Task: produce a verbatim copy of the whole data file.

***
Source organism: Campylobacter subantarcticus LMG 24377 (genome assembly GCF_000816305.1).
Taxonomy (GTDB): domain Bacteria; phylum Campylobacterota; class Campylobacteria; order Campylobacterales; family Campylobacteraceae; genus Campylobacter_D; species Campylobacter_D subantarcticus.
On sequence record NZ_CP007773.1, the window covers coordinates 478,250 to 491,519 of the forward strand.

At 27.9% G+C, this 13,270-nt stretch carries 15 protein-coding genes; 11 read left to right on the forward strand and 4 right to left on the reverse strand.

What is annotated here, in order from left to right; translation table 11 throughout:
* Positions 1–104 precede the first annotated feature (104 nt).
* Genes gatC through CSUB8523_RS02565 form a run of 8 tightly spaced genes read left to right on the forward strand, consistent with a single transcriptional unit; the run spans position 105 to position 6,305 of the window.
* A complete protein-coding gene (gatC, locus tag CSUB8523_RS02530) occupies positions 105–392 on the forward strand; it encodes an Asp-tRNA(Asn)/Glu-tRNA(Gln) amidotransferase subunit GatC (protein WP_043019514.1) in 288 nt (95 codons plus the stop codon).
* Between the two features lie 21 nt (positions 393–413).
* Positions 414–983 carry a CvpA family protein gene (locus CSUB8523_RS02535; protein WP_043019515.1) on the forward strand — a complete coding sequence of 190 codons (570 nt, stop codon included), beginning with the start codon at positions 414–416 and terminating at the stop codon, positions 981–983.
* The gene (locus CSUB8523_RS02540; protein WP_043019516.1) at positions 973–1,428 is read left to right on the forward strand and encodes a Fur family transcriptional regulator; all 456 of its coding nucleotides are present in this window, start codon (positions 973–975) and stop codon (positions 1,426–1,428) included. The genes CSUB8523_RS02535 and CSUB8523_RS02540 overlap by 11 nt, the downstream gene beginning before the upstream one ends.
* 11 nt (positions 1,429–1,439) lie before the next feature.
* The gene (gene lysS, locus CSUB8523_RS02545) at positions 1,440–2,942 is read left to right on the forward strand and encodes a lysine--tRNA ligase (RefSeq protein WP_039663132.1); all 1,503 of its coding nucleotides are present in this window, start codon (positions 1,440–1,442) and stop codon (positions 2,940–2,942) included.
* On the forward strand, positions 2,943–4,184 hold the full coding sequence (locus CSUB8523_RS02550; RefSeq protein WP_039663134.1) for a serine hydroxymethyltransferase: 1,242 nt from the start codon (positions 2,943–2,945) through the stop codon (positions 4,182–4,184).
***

Source organism: Campylobacter subantarcticus LMG 24377 (genome assembly GCF_000816305.1).
Taxonomy (GTDB): domain Bacteria; phylum Campylobacterota; class Campylobacteria; order Campylobacterales; family Campylobacteraceae; genus Campylobacter_D; species Campylobacter_D subantarcticus.
On sequence record NZ_CP007773.1, the window covers coordinates 478,250 to 491,519 of the forward strand.

At 27.9% G+C, this 13,270-nt stretch carries 15 protein-coding genes; 11 read left to right on the forward strand and 4 right to left on the reverse strand.

What is annotated here, in order from left to right; translation table 11 throughout:
* Positions 1–104 precede the first annotated feature (104 nt).
* Genes gatC through CSUB8523_RS02565 form a run of 8 tightly spaced genes read left to right on the forward strand, consistent with a single transcriptional unit; the run spans position 105 to position 6,305 of the window.
* A complete protein-coding gene (gatC, locus tag CSUB8523_RS02530) occupies positions 105–392 on the forward strand; it encodes an Asp-tRNA(Asn)/Glu-tRNA(Gln) amidotransferase subunit GatC (protein WP_043019514.1) in 288 nt (95 codons plus the stop codon).
* Between the two features lie 21 nt (positions 393–413).
* Positions 414–983 carry a CvpA family protein gene (locus CSUB8523_RS02535; protein WP_043019515.1) on the forward strand — a complete coding sequence of 190 codons (570 nt, stop codon included), beginning with the start codon at positions 414–416 and terminating at the stop codon, positions 981–983.
* The gene (locus CSUB8523_RS02540; protein WP_043019516.1) at positions 973–1,428 is read left to right on the forward strand and encodes a Fur family transcriptional regulator; all 456 of its coding nucleotides are present in this window, start codon (positions 973–975) and stop codon (positions 1,426–1,428) included. The genes CSUB8523_RS02535 and CSUB8523_RS02540 overlap by 11 nt, the downstream gene beginning before the upstream one ends.
* 11 nt (positions 1,429–1,439) lie before the next feature.
* The gene (gene lysS, locus CSUB8523_RS02545) at positions 1,440–2,942 is read left to right on the forward strand and encodes a lysine--tRNA ligase (RefSeq protein WP_039663132.1); all 1,503 of its coding nucleotides are present in this window, start codon (positions 1,440–1,442) and stop codon (positions 2,940–2,942) included.
* On the forward strand, positions 2,943–4,184 hold the full coding sequence (locus CSUB8523_RS02550; RefSeq protein WP_039663134.1) for a serine hydroxymethyltransferase: 1,242 nt from the start codon (positions 2,943–2,945) through the stop codon (positions 4,182–4,184).